# An example with directional models

#### David Bolin, Alexandre B. Simas, and Jonas Wallin

#### Created: 2024-08-08. Last modified: 2024-11-05.

Source:`vignettes/directional_model.Rmd`

`directional_model.Rmd`

## Introduction

This is a tutorial for working with Gaussian processes on directional tree graphs. We introduce how the directional models differ from the non-directional. We also show how a few different boundary conidtions gives different behavior, with boundary conditions we mean how edges are connected. As the basic graph we create a very simple directional graph $\Gamma$.

## Symmetric vs directional

In Gaussian random fields on metric graphs we have studied the symmetric Whittle–Matérn field which is the solution to $(\kappa^2 - \Delta)^{\alpha/2} \tau u = \mathcal{W}.$ Here we instead we instead looking for solution on the form $(\kappa - d_s)^{\alpha} \tau u = \mathcal{W}.$ We only consider the case $\alpha=1$. The only difference between the process is how the boundary conditions are constructed. For the symmetric field we impose the boundary condition for a vertex $v$$\mathcal{K} = \left\{ \forall e,\tilde{e} \in \mathcal{E}_v : u_e(v) = u_{\tilde{e}} \right\}.$ While the default boundary condition for the directional graph for vertex $v$ is to let the outgoing edges, $ ^s_v$, equal the average of the in-going edges, $ ^s_v$ i.e. $\mathcal{K}_1 = \left\{ \forall e \in \mathcal{E}_v^s : u_e(v) = \frac{1}{|\mathcal{E}_v^e|}\sum_{\hat{e} \in \mathcal{E}_v^e} u_{\hat{e}}. \right\}.$ We explore the covariance of both upstream dependence (against the direction) by examining node located at the middle of the first edge, $e_1(0.5)$, and the downstream behaviour through the node $e_3(0.5)$.

```
graph$build_mesh(h=0.01)
kappa <- 0.1
tau <- 1
P1 <- c(1, 0.5)
P2 <- c(3, 0.5)
C.dir <-spde_covariance(P1,kappa=kappa,tau=tau,
alpha=1,
graph=graph,
directional = T)
C.sym <-spde_covariance(P1,kappa=kappa,tau=tau,
alpha=1,
graph=graph,
directional = F)
fig.sym <- graph$plot_function(X = C.sym,line_width=2,vertex_size=2)
fig.dir <- graph$plot_function(X = C.dir,line_width=2,vertex_size=2)
C.dir2 <-spde_covariance(P2,kappa=kappa,tau=tau,
alpha=1,
graph=graph,
directional = T)
C.sym2 <-spde_covariance(P2,kappa=kappa,tau=tau,
alpha=1,
graph=graph,
directional = F)
fig.sym2 <- graph$plot_function(X = C.sym2 ,line_width=2,vertex_size=2)
fig.dir2 <- graph$plot_function(X = C.dir2 ,line_width=2,vertex_size=2)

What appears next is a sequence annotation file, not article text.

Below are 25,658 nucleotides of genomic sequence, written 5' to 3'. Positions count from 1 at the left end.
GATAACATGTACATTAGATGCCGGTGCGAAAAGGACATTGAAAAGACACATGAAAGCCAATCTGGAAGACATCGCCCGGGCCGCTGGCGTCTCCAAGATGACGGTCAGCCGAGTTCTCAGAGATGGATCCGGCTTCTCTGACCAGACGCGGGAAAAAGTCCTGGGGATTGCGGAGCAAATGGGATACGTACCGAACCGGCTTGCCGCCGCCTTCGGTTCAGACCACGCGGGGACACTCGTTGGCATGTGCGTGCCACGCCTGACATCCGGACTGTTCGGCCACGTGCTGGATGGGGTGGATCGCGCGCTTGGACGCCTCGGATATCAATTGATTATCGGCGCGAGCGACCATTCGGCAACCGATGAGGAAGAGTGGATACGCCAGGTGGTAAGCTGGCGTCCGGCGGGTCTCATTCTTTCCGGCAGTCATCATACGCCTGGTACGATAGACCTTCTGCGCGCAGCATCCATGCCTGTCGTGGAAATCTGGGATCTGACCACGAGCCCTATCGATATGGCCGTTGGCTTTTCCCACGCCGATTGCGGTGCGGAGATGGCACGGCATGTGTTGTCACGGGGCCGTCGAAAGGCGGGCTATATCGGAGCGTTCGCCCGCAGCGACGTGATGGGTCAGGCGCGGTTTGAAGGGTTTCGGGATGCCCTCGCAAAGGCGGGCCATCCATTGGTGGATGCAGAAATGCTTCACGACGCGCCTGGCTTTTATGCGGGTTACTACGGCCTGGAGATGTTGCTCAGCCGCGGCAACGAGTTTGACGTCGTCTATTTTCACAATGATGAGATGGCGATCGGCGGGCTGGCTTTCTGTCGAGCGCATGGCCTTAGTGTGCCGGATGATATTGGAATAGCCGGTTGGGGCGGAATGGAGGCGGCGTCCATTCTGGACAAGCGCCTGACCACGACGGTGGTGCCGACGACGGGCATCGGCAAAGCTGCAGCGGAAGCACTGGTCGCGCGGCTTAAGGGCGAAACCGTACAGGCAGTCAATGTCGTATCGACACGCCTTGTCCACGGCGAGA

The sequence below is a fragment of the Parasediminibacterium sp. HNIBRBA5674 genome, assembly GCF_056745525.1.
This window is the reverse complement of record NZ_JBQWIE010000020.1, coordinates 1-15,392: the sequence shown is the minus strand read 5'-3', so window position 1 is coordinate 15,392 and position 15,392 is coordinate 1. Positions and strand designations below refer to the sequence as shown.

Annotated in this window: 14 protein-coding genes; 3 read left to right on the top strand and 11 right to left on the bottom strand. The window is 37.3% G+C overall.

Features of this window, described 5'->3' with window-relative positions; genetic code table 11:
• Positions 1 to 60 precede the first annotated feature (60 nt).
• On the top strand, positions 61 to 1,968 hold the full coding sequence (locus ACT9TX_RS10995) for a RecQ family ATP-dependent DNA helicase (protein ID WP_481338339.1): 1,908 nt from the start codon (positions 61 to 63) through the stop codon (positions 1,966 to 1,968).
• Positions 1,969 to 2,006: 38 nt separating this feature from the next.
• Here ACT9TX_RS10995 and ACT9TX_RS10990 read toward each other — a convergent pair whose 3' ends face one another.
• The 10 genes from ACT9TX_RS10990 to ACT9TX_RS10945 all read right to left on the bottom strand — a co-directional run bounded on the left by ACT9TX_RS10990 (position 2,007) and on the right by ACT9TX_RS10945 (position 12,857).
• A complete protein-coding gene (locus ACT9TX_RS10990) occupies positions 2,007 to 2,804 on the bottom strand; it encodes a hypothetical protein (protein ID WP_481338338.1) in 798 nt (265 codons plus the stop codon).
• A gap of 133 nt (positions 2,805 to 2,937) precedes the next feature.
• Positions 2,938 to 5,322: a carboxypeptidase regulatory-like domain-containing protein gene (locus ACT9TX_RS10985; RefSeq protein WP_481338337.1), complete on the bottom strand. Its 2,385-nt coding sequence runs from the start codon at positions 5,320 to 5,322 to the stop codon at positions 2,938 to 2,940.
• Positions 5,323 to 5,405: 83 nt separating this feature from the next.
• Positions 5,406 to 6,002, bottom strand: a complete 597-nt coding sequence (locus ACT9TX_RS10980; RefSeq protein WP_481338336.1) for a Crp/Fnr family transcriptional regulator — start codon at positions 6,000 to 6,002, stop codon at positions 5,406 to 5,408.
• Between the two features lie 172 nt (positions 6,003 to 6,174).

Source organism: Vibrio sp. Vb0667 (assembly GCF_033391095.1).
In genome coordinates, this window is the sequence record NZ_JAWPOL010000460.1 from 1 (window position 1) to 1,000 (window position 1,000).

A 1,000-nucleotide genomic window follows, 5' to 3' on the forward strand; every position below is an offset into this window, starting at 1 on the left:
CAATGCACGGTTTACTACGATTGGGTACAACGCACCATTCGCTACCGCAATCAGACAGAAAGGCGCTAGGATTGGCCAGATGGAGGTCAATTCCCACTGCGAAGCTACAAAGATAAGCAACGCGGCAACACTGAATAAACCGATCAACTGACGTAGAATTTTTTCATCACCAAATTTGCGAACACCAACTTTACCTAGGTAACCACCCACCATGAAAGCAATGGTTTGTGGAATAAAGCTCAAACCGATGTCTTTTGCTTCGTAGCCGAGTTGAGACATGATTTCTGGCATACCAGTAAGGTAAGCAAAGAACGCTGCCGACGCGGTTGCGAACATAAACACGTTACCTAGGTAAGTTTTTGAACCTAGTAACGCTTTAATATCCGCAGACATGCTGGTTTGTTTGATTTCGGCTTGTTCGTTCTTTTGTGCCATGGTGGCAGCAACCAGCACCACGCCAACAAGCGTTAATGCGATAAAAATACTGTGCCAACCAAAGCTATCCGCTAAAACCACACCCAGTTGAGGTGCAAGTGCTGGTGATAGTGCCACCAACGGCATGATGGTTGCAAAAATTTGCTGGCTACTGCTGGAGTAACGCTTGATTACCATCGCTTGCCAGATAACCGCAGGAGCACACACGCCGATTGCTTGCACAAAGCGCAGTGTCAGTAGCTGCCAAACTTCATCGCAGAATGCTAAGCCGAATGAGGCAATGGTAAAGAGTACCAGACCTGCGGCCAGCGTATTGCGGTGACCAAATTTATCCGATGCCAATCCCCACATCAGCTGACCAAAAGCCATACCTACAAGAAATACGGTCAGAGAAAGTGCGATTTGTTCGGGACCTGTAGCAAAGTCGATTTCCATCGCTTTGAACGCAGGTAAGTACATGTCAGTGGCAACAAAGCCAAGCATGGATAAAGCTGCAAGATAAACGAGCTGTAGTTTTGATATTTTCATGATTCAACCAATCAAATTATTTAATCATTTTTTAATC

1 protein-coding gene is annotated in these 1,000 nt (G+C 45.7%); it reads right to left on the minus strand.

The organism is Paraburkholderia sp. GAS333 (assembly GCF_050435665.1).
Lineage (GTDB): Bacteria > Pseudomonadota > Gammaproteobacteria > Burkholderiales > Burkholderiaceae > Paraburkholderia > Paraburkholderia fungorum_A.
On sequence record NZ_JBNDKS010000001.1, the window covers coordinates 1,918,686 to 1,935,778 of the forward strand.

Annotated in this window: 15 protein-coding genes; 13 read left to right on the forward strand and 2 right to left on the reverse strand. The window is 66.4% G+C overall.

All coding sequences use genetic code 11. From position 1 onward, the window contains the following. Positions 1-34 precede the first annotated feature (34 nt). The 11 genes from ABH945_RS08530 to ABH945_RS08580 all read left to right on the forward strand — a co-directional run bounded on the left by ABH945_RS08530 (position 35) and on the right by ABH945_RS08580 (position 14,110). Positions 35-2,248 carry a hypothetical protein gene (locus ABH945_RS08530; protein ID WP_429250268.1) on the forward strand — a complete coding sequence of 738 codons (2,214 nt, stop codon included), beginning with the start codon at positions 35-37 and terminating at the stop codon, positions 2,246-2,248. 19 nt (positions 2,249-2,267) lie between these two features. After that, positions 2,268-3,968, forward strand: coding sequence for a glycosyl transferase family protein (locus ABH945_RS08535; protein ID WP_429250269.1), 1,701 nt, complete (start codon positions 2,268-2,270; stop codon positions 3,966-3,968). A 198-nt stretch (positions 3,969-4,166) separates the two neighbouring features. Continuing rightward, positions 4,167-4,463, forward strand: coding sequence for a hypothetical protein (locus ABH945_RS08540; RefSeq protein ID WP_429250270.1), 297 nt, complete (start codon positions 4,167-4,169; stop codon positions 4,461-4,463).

plot_grid(fig.sym + theme(legend.position="none"),
fig.dir + theme(legend.position="none"),
fig.sym2 + theme(legend.position="none"),
fig.dir2 + theme(legend.position="none"))
```

Here one can see that the with directional model creates independence between edges that are meeting by inwards direction.

## Special boundary condition

When imposing the boundary condition $\mathcal{K}$ or $\mathcal{K}_1$ the variance of the field is non-istorpic. Where the symmetric boundary conditions the variance around vertex of degree three has a smaller variability, while for the directional only the outward direction creates a smaller variability.

```
kappa = 1 #change to larger value for better figures
var.dir <-spde_variance(P2,kappa=kappa,tau=tau,
alpha=1,
graph=graph,
directional = T)
var.sym <-spde_variance(P2,kappa=kappa,tau=tau,
alpha=1,
graph=graph,
directional = F)
fig.sym <- graph$plot_function(X = var.sym ,line_width=2,vertex_size=2)
fig.dir <- graph$plot_function(X = var.dir ,line_width=2,vertex_size=2)
plot_grid(fig.sym + theme(legend.position="none"),
fig.dir + theme(legend.position="none"))
```

In Ver Hoef, Peterson, and Theobald (2006) they introduced a different type of boundary condition namely $\mathcal{K}_2 = \left\{ \forall e \in \mathcal{E}_v^s : u_e(v) = \sum_{\hat{e} \in \mathcal{E}_v^e}\sqrt{\frac{1}{|\mathcal{E}_v^e|}} u_{\hat{e}}. \right\}.$ If one imposes this boundary condition one gets that variance of the Gaussian processes on the graph is isotropic. In one line we can change the boundary conditions so they follow these boundary conditions:

```
## Warning in graph2$setDirectionalWeightFunction(f_in = function(x) {: The
## constraint matrix has been deleted
```

And we can see that the variance now isotropic:

```
C<-spde_variance(kappa=kappa,tau=tau,
alpha=1,
graph=graph2,
directional = T)
graph2$plot_function(X = C, plotly = F)
```

```
## Warning: The `plotly` argument of `plot()` is deprecated as of MetricGraph 1.3.0.9000.
## ℹ Please use the `type` argument instead.
## ℹ The argument `plotly` was deprecated in favor of the argument `type`.
## This warning is displayed once every 8 hours.
## Call `lifecycle::last_lifecycle_warnings()` to see where this warning was
## generated.
```

However, the isotropic processes it creates non energy conserving conditional expectations, in that the posterior expectation of the outward direction is greater then the average of the inwards direction on a vertex of degree greater than two. This can be seen by adding two observations on the edge and plot the posterior mean of the field

```
PtE_resp <- rbind(c(2,0.5),
c(3,0.5))
resp <- c(1,1)
Eu <- MetricGraph:::posterior_mean_obs_alpha1(c(0,tau, kappa),
graph2,
resp,
PtE_resp,
graph2$mesh$PtE,
type = "PtE",
directional = T)
fig<- graph2$plot_function(X = Eu, type = "plotly")
fig <- fig %>% layout(scene = list( camera=list( eye = list(x=-2., y=-0.8, z=.5))))
fig
```

While for $\mathcal{K}_1$ there is no increase in energy.

```
Eu <- MetricGraph:::posterior_mean_obs_alpha1(c(0,tau, kappa),
graph,
resp, #resp must be in the graph's internal order
PtE_resp,
graph$mesh$PtE,
type = "PtE",
directional = T)
fig <- graph$plot_function(X = Eu, type = "plotly")
fig <- fig %>% layout(scene = list( camera=list( eye = list(x=-2., y=-0.8, z=.5))))
fig
```

*Environmental and Ecological Statistics*. Springer.